CHINSAMY, A. A review of recent dinosaur and other vertebrate
discoveries in the Early Cretaceous Kirkwood Formation in the Algoa
Basin, Eastern Cape, South Africa.
Briefly describes a new ornithopod known from 6 individuals -
apparently all juvs - appears to be a derived iguanodont - and a new
small theropod, previously announced at SVP 1997 I think. This
theropod is pretty complete, and it's suggested that it's a basal
coelurosaur. Has anyone seen photos of this fossil? ALSO a
camarasaurid and a diplodocid: 'Diplodocids were previously unknown
from the Cretaceous of southern Africa'.
FORSTER, C.A. The continental dance: dinosaur evolution on Gondwana.
Amongst other things, Forster notes that, if Novas (1997) is right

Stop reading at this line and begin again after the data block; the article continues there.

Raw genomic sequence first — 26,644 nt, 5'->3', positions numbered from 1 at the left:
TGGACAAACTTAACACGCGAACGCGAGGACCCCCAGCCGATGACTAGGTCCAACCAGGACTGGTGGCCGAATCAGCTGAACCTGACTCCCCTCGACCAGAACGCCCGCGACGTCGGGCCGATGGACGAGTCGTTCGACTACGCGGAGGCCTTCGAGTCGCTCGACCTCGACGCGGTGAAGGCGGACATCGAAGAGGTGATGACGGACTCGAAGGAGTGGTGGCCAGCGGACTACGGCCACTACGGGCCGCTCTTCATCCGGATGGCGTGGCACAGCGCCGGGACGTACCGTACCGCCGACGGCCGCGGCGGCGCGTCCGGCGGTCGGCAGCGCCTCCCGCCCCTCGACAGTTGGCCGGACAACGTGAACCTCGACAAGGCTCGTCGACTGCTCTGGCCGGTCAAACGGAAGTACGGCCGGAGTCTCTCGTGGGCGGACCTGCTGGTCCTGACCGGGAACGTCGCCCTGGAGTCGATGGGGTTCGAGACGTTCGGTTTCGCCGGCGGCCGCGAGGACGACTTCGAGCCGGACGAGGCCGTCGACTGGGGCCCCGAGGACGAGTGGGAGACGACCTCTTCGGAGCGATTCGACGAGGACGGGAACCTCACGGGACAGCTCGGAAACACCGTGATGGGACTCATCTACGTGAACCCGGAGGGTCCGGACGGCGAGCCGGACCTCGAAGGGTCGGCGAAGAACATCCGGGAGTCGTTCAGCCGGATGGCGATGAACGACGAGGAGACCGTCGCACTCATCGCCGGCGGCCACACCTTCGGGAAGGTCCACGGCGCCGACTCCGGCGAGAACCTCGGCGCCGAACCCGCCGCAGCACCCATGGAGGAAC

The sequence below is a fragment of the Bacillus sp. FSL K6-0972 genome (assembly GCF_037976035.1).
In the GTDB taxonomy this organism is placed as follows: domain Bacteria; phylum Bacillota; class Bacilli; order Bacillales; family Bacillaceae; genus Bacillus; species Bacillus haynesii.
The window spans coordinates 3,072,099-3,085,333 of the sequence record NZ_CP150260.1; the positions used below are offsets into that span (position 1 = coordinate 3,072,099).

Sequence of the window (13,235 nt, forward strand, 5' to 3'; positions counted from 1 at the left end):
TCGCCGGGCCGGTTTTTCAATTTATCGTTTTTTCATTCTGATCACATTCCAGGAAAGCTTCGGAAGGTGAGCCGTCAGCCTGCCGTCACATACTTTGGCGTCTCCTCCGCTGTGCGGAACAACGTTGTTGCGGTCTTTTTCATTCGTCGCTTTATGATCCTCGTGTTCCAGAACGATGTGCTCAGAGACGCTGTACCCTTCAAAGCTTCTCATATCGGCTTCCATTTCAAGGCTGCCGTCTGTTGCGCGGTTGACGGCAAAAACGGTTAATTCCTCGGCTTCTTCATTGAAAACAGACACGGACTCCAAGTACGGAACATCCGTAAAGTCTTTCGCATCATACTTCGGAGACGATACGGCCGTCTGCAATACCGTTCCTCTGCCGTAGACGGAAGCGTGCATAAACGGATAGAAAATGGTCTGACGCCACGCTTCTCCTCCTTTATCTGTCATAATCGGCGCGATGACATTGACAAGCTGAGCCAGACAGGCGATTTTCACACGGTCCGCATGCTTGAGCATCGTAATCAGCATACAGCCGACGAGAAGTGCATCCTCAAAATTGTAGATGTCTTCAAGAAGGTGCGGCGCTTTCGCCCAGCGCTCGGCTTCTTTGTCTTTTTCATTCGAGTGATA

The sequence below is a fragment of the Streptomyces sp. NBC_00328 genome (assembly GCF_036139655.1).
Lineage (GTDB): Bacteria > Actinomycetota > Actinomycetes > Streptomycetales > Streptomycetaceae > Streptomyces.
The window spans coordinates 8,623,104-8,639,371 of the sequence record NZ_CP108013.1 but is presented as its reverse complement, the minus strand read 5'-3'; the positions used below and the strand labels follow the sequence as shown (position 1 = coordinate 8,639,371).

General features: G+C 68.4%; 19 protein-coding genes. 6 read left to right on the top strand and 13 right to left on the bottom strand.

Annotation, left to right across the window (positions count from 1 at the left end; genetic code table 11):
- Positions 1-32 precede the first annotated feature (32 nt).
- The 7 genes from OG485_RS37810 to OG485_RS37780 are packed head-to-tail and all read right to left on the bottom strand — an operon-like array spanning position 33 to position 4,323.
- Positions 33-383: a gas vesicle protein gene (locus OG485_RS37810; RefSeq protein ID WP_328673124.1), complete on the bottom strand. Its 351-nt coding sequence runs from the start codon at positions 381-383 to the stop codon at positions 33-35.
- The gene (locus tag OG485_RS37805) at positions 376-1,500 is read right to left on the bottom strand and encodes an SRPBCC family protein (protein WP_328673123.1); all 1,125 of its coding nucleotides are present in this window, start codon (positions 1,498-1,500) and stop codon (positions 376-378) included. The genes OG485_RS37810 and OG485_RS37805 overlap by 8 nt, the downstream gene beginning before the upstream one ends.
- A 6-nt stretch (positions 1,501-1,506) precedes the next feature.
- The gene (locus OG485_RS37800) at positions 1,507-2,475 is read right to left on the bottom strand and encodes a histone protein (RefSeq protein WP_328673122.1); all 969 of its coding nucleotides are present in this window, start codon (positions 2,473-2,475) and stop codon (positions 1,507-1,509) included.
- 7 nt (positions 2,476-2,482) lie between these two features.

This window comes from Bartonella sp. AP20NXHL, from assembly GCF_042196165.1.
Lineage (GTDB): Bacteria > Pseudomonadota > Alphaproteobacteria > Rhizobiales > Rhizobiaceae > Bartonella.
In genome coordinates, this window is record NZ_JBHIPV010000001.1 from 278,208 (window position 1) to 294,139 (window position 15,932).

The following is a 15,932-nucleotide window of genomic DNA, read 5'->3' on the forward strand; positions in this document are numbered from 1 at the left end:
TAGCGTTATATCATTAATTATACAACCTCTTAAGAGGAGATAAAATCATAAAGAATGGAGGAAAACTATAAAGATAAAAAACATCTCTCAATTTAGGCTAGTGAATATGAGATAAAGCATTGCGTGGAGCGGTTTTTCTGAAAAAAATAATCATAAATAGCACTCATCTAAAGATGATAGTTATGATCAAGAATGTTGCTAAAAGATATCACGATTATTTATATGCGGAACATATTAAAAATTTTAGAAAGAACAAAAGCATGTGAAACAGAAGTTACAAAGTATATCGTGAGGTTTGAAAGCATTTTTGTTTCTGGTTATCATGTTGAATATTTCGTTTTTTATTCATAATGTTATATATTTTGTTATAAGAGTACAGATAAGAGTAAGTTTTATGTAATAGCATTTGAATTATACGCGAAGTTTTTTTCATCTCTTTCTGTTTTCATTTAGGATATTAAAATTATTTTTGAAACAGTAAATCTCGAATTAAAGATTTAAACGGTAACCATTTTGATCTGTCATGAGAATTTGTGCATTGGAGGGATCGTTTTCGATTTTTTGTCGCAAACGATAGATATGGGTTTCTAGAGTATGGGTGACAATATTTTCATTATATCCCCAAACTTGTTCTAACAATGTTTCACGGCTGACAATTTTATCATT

about abelisaurids and carcharodontosaurids being close relatives,
then 'current biogeographic hypotheses involving these clades will be
SAMPSON, S.D., WITMER, L.M., FORSTER. C.A. and KRAUSE, D.W. The
evolution and biogeography of Gondwanan theropod dinosaurs: new
information from the Late Cretaceous of Madagascar.
Mentions the (then undescribed) new skull of _Majungatholus_, and
says why they call it _Majungatholus_ rather than _Majungasaurus_.
Very importantly, Sampson et al. cite Hay et al's new model of
Gondwanan fragmentation which suggests that there were
Indo-Madagascan - S. American links, via Antarctica, until late into
the Upper Cretaceous. Expect to hear more of this in the near future.
WELMAN, J. _Euskelosaurus_ and the origin of dinosaurs.
Talks about the transformation from the primitive paired arrangement
of median eustachian tubes as seen in basal archosauromorphs (but